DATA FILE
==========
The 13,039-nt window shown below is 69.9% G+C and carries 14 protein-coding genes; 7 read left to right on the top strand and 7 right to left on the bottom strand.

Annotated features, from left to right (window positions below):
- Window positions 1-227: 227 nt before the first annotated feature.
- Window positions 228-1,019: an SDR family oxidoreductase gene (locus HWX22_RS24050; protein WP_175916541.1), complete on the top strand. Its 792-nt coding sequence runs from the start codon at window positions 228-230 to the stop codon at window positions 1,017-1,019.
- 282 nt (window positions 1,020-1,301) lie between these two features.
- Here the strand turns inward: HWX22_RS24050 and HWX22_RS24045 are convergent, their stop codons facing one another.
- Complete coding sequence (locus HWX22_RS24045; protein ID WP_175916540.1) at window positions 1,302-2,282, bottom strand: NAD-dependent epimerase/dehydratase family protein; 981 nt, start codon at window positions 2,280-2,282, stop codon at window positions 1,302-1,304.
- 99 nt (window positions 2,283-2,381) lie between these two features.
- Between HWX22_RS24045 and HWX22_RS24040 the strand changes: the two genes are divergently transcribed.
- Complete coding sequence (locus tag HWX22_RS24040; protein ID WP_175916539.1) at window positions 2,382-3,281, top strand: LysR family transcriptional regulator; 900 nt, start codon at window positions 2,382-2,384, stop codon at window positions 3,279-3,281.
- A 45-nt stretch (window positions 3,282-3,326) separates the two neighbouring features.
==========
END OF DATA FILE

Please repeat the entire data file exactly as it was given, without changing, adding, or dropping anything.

The 13,039-nt window shown below is 69.9% G+C and carries 14 protein-coding genes; 7 read left to right on the top strand and 7 right to left on the bottom strand.

Annotated features, from left to right (window positions below):
- Window positions 1-227: 227 nt before the first annotated feature.
- Window positions 228-1,019: an SDR family oxidoreductase gene (locus HWX22_RS24050; protein WP_175916541.1), complete on the top strand. Its 792-nt coding sequence runs from the start codon at window positions 228-230 to the stop codon at window positions 1,017-1,019.
- 282 nt (window positions 1,020-1,301) lie between these two features.
- Here the strand turns inward: HWX22_RS24050 and HWX22_RS24045 are convergent, their stop codons facing one another.
- Complete coding sequence (locus HWX22_RS24045; protein ID WP_175916540.1) at window positions 1,302-2,282, bottom strand: NAD-dependent epimerase/dehydratase family protein; 981 nt, start codon at window positions 2,280-2,282, stop codon at window positions 1,302-1,304.
- 99 nt (window positions 2,283-2,381) lie between these two features.
- Between HWX22_RS24045 and HWX22_RS24040 the strand changes: the two genes are divergently transcribed.
- Complete coding sequence (locus tag HWX22_RS24040; protein ID WP_175916539.1) at window positions 2,382-3,281, top strand: LysR family transcriptional regulator; 900 nt, start codon at window positions 2,382-2,384, stop codon at window positions 3,279-3,281.
- A 45-nt stretch (window positions 3,282-3,326) separates the two neighbouring features.